Throughout the day, in the Stone House Courtyard, Whole Foods presented Celebrity Cooking demonstrations. With Chefs from Ocean Reef Club, DJM Restaurants, Ortinique on the Mile, 3030 Club and Haven South Beach, it was impossible not to pick up some great tips on how to prepare mouth-watering meals. Bridgette Young, the 2015 winner of the Johnson & Wales student seafood competition, even gave away a few of her secrets.

Premiere sponsor Golden Rule Seafood’s Marketing and Operations Director Courtney Reeder explained, “We served up more than 4500 meals today including plenty of old favorites and Fish Tacos and Fried Oysters making their debut this year.”

Owner of Sports Grill, Eric Haas, joking pointed out, “We’re the only landlubber here today, but we’ve done this every year since it began. We are a great seafood alternative.”

Besides dozens of food vendors, there were arts and crafts booths, a giant Kids Zone and free tours of both the Deering buildings and grounds.

Music played a big part in the day’s event, with the Bahamas Junkanoo Revue strolling the grounds with their highly spirited musical performances, involving not only costuming but dance-like body movement.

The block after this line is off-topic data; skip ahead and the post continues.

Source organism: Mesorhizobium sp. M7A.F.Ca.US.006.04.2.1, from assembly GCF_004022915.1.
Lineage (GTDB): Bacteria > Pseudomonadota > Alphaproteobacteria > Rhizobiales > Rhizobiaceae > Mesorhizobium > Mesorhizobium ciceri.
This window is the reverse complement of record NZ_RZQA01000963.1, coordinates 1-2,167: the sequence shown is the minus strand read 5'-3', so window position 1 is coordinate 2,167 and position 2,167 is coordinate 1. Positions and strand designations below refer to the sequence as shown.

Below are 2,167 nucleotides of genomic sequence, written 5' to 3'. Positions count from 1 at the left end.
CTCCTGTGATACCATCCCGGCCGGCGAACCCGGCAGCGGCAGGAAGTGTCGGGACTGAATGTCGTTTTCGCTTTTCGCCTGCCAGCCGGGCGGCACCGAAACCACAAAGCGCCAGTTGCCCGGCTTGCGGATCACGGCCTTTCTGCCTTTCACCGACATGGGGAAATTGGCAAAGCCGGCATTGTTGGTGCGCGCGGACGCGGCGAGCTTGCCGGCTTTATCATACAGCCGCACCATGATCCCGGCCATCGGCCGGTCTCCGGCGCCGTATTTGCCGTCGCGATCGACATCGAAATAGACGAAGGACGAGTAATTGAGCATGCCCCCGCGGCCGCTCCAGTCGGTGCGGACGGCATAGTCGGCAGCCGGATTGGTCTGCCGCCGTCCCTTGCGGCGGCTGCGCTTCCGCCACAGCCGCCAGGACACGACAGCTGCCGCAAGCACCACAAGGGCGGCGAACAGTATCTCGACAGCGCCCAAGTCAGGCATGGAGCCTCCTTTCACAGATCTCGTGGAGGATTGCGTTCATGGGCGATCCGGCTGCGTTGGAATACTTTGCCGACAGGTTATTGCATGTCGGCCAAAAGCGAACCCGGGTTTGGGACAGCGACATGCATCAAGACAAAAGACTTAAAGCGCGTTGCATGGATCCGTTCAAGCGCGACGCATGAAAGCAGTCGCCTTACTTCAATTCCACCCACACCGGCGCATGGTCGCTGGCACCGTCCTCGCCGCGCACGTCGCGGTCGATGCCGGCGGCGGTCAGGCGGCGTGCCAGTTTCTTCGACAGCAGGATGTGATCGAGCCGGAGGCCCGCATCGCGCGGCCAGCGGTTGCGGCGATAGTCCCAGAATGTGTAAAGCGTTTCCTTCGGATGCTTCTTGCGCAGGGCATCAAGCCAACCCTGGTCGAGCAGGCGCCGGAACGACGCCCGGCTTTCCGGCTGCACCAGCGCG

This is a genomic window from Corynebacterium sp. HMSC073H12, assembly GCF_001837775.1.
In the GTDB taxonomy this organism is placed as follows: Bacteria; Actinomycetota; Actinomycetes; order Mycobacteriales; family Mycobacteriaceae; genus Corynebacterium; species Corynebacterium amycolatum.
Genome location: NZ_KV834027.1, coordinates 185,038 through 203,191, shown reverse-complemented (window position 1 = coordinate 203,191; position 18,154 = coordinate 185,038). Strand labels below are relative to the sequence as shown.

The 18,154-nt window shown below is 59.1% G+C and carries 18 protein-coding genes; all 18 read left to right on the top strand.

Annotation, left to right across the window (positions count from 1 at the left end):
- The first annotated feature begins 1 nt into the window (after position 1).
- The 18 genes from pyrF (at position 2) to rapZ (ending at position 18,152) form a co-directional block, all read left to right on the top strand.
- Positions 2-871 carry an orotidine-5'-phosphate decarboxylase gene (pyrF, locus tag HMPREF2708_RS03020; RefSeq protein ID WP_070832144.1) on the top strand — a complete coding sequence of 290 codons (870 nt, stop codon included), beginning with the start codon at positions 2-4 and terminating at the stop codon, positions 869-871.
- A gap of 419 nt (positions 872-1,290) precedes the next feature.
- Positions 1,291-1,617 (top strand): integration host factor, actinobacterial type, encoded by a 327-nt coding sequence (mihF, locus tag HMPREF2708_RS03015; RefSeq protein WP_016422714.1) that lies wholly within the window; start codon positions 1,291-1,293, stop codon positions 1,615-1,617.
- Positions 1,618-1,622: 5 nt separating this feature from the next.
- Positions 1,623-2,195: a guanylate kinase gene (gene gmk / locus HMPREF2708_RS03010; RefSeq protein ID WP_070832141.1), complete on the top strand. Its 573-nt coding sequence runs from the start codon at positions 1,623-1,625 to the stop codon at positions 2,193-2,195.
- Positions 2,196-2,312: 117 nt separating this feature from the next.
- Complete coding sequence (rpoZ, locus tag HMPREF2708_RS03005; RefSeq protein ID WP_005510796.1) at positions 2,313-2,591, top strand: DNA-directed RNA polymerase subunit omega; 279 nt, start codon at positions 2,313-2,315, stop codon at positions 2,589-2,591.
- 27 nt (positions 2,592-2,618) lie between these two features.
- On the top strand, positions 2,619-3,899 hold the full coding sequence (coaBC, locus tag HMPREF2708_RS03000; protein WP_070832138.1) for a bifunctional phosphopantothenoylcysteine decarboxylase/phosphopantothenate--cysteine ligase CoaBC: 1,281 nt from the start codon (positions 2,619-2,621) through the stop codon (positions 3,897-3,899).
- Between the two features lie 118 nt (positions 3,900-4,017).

The relaxed island tunes continued on the main stage with great acts like Fourth Dimension Reggae Band and Caribbean Crew.

Mr. Nice Guy closed the event with a blistering set of great classic rock that really got the crowd going. Mary Pettit remarked how the band was part of the origins of the Seafood Festival and how happy she was to have them continue to be a part of it.

Palmetto Bay Mayor Eugene Flinn remarked, “There’s nothing better than a day like this right here in our own backyard.”